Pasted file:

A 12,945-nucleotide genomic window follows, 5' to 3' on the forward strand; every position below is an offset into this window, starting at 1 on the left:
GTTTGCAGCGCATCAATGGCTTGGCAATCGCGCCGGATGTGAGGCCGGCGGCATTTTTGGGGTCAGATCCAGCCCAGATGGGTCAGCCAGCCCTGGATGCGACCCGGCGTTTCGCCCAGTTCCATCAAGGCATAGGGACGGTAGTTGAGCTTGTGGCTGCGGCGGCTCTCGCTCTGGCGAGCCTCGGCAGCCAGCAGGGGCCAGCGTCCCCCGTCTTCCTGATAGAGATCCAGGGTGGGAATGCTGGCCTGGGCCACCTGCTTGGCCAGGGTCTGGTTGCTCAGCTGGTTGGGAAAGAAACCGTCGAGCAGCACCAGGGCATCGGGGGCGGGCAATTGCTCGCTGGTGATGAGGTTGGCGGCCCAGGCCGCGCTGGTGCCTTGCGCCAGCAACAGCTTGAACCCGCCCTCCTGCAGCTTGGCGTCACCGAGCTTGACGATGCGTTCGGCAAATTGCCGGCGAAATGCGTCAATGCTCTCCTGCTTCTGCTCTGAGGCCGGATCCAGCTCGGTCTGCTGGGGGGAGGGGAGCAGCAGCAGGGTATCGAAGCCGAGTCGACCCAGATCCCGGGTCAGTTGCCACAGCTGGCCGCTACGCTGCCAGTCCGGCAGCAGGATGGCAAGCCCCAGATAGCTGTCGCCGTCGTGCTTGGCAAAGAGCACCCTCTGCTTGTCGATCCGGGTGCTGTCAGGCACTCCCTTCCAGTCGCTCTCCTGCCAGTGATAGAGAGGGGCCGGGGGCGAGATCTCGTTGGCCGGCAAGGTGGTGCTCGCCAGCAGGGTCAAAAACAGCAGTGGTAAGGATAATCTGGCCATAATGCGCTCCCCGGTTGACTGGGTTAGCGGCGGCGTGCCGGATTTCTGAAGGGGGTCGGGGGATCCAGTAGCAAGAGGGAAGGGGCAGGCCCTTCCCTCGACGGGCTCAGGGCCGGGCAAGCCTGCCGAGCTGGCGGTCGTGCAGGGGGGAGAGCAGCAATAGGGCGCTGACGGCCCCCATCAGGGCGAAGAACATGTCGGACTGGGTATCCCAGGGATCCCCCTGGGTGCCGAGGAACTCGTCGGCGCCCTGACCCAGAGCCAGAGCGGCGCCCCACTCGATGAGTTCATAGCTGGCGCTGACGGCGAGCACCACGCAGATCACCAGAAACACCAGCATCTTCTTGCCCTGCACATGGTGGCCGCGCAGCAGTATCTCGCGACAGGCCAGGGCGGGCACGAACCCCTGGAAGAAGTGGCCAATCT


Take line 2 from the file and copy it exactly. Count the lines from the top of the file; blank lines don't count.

GTTTGCAGCGCATCAATGGCTTGGCAATCGCGCCGGATGTGAGGCCGGCGGCATTTTTGGGGTCAGATCCAGCCCAGATGGGTCAGCCAGCCCTGGATGCGACCCGGCGTTTCGCCCAGTTCCATCAAGGCATAGGGACGGTAGTTGAGCTTGTGGCTGCGGCGGCTCTCGCTCTGGCGAGCCTCGGCAGCCAGCAGGGGCCAGCGTCCCCCGTCTTCCTGATAGAGATCCAGGGTGGGAATGCTGGCCTGGGCCACCTGCTTGGCCAGGGTCTGGTTGCTCAGCTGGTTGGGAAAGAAACCGTCGAGCAGCACCAGGGCATCGGGGGCGGGCAATTGCTCGCTGGTGATGAGGTTGGCGGCCCAGGCCGCGCTGGTGCCTTGCGCCAGCAACAGCTTGAACCCGCCCTCCTGCAGCTTGGCGTCACCGAGCTTGACGATGCGTTCGGCAAATTGCCGGCGAAATGCGTCAATGCTCTCCTGCTTCTGCTCTGAGGCCGGATCCAGCTCGGTCTGCTGGGGGGAGGGGAGCAGCAGCAGGGTATCGAAGCCGAGTCGACCCAGATCCCGGGTCAGTTGCCACAGCTGGCCGCTACGCTGCCAGTCCGGCAGCAGGATGGCAAGCCCCAGATAGCTGTCGCCGTCGTGCTTGGCAAAGAGCACCCTCTGCTTGTCGATCCGGGTGCTGTCAGGCACTCCCTTCCAGTCGCTCTCCTGCCAGTGATAGAGAGGGGCCGGGGGCGAGATCTCGTTGGCCGGCAAGGTGGTGCTCGCCAGCAGGGTCAAAAACAGCAGTGGTAAGGATAATCTGGCCATAATGCGCTCCCCGGTTGACTGGGTTAGCGGCGGCGTGCCGGATTTCTGAAGGGGGTCGGGGGATCCAGTAGCAAGAGGGAAGGGGCAGGCCCTTCCCTCGACGGGCTCAGGGCCGGGCAAGCCTGCCGAGCTGGCGGTCGTGCAGGGGGGAGAGCAGCAATAGGGCGCTGACGGCCCCCATCAGGGCGAAGAACATGTCGGACTGGGTATCCCAGGGATCCCCCTGGGTGCCGAGGAACTCGTCGGCGCCCTGACCCAGAGCCAGAGCGGCGCCCCACTCGATGAGTTCATAGCTGGCGCTGACGGCGAGCACCACGCAGATCACCAGAAACACCAGCATCTTCTTGCCCTGCACATGGTGGCCGCGCAGCAGTATCTCGCGACAGGCCAGGGCGGGCACGAACCCCTGGAAGAAGTGGCCAATCT